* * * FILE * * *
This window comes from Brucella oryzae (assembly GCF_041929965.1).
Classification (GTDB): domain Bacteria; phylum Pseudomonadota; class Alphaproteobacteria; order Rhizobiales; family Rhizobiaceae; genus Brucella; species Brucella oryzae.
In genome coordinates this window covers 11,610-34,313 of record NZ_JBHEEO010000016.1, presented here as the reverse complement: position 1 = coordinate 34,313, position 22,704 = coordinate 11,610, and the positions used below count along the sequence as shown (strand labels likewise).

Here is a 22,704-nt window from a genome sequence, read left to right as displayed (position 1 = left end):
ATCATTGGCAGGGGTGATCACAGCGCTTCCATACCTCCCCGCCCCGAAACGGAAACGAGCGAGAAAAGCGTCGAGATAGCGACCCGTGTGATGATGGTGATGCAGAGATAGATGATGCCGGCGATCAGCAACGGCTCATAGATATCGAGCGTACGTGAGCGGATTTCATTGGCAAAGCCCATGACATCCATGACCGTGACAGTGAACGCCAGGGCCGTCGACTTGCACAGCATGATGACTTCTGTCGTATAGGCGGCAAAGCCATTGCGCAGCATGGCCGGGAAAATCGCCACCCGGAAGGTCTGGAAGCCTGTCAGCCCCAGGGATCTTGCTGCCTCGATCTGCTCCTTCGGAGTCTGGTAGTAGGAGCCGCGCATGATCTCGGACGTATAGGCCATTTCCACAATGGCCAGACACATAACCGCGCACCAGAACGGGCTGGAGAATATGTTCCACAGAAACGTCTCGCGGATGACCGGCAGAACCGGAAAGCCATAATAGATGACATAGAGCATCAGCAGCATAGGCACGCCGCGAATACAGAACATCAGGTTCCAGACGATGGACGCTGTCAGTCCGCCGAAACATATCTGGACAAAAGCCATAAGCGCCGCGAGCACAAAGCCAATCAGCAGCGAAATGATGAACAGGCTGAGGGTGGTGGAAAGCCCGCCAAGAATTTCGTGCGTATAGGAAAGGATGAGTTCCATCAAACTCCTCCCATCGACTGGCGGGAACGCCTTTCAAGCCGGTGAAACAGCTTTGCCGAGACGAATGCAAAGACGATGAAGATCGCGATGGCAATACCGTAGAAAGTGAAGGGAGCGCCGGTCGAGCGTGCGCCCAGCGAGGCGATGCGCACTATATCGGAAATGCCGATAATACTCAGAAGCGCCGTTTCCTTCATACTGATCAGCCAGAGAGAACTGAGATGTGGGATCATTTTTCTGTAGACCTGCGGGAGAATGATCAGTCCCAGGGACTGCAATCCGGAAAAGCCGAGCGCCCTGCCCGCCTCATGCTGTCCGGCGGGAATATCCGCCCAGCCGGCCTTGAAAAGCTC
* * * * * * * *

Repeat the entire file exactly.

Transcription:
This window comes from Brucella oryzae (assembly GCF_041929965.1).
Classification (GTDB): domain Bacteria; phylum Pseudomonadota; class Alphaproteobacteria; order Rhizobiales; family Rhizobiaceae; genus Brucella; species Brucella oryzae.
In genome coordinates this window covers 11,610-34,313 of record NZ_JBHEEO010000016.1, presented here as the reverse complement: position 1 = coordinate 34,313, position 22,704 = coordinate 11,610, and the positions used below count along the sequence as shown (strand labels likewise).

Here is a 22,704-nt window from a genome sequence, read left to right as displayed (position 1 = left end):
ATCATTGGCAGGGGTGATCACAGCGCTTCCATACCTCCCCGCCCCGAAACGGAAACGAGCGAGAAAAGCGTCGAGATAGCGACCCGTGTGATGATGGTGATGCAGAGATAGATGATGCCGGCGATCAGCAACGGCTCATAGATATCGAGCGTACGTGAGCGGATTTCATTGGCAAAGCCCATGACATCCATGACCGTGACAGTGAACGCCAGGGCCGTCGACTTGCACAGCATGATGACTTCTGTCGTATAGGCGGCAAAGCCATTGCGCAGCATGGCCGGGAAAATCGCCACCCGGAAGGTCTGGAAGCCTGTCAGCCCCAGGGATCTTGCTGCCTCGATCTGCTCCTTCGGAGTCTGGTAGTAGGAGCCGCGCATGATCTCGGACGTATAGGCCATTTCCACAATGGCCAGACACATAACCGCGCACCAGAACGGGCTGGAGAATATGTTCCACAGAAACGTCTCGCGGATGACCGGCAGAACCGGAAAGCCATAATAGATGACATAGAGCATCAGCAGCATAGGCACGCCGCGAATACAGAACATCAGGTTCCAGACGATGGACGCTGTCAGTCCGCCGAAACATATCTGGACAAAAGCCATAAGCGCCGCGAGCACAAAGCCAATCAGCAGCGAAATGATGAACAGGCTGAGGGTGGTGGAAAGCCCGCCAAGAATTTCGTGCGTATAGGAAAGGATGAGTTCCATCAAACTCCTCCCATCGACTGGCGGGAACGCCTTTCAAGCCGGTGAAACAGCTTTGCCGAGACGAATGCAAAGACGATGAAGATCGCGATGGCAATACCGTAGAAAGTGAAGGGAGCGCCGGTCGAGCGTGCGCCCAGCGAGGCGATGCGCACTATATCGGAAATGCCGATAATACTCAGAAGCGCCGTTTCCTTCATACTGATCAGCCAGAGAGAACTGAGATGTGGGATCATTTTTCTGTAGACCTGCGGGAGAATGATCAGTCCCAGGGACTGCAATCCGGAAAAGCCGAGCGCCCTGCCCGCCTCATGCTGTCCGGCGGGAATATCCGCCCAGCCGGCCTTGAAAAGCTC